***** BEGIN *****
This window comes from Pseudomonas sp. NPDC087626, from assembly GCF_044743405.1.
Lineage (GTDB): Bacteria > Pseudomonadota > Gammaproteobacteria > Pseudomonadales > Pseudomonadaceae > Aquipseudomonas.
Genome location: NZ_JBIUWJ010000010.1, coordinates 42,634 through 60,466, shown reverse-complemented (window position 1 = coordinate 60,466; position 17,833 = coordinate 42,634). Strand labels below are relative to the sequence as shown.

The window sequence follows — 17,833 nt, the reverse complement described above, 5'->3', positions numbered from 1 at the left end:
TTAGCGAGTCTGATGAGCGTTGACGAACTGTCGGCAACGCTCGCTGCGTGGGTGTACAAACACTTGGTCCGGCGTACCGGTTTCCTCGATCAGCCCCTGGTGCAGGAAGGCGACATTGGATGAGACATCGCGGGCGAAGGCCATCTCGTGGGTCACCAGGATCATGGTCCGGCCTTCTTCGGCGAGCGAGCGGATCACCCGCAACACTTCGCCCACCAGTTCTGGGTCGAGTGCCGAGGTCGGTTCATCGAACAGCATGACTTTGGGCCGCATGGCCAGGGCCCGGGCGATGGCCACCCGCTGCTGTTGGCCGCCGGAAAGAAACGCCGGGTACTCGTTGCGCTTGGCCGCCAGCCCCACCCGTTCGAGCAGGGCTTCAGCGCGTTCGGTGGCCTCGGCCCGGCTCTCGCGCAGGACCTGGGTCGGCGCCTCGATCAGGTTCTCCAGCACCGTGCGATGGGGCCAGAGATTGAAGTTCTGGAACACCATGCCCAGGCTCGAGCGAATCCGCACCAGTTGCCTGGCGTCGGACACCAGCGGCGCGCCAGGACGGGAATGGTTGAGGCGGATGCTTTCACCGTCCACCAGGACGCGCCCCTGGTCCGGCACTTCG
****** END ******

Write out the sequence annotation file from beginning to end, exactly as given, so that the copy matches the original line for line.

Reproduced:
This window comes from Pseudomonas sp. NPDC087626, from assembly GCF_044743405.1.
Lineage (GTDB): Bacteria > Pseudomonadota > Gammaproteobacteria > Pseudomonadales > Pseudomonadaceae > Aquipseudomonas.
Genome location: NZ_JBIUWJ010000010.1, coordinates 42,634 through 60,466, shown reverse-complemented (window position 1 = coordinate 60,466; position 17,833 = coordinate 42,634). Strand labels below are relative to the sequence as shown.

The window sequence follows — 17,833 nt, the reverse complement described above, 5'->3', positions numbered from 1 at the left end:
TTAGCGAGTCTGATGAGCGTTGACGAACTGTCGGCAACGCTCGCTGCGTGGGTGTACAAACACTTGGTCCGGCGTACCGGTTTCCTCGATCAGCCCCTGGTGCAGGAAGGCGACATTGGATGAGACATCGCGGGCGAAGGCCATCTCGTGGGTCACCAGGATCATGGTCCGGCCTTCTTCGGCGAGCGAGCGGATCACCCGCAACACTTCGCCCACCAGTTCTGGGTCGAGTGCCGAGGTCGGTTCATCGAACAGCATGACTTTGGGCCGCATGGCCAGGGCCCGGGCGATGGCCACCCGCTGCTGTTGGCCGCCGGAAAGAAACGCCGGGTACTCGTTGCGCTTGGCCGCCAGCCCCACCCGTTCGAGCAGGGCTTCAGCGCGTTCGGTGGCCTCGGCCCGGCTCTCGCGCAGGACCTGGGTCGGCGCCTCGATCAGGTTCTCCAGCACCGTGCGATGGGGCCAGAGATTGAAGTTCTGGAACACCATGCCCAGGCTCGAGCGAATCCGCACCAGTTGCCTGGCGTCGGACACCAGCGGCGCGCCAGGACGGGAATGGTTGAGGCGGATGCTTTCACCGTCCACCAGGACGCGCCCCTGGTCCGGCACTTCG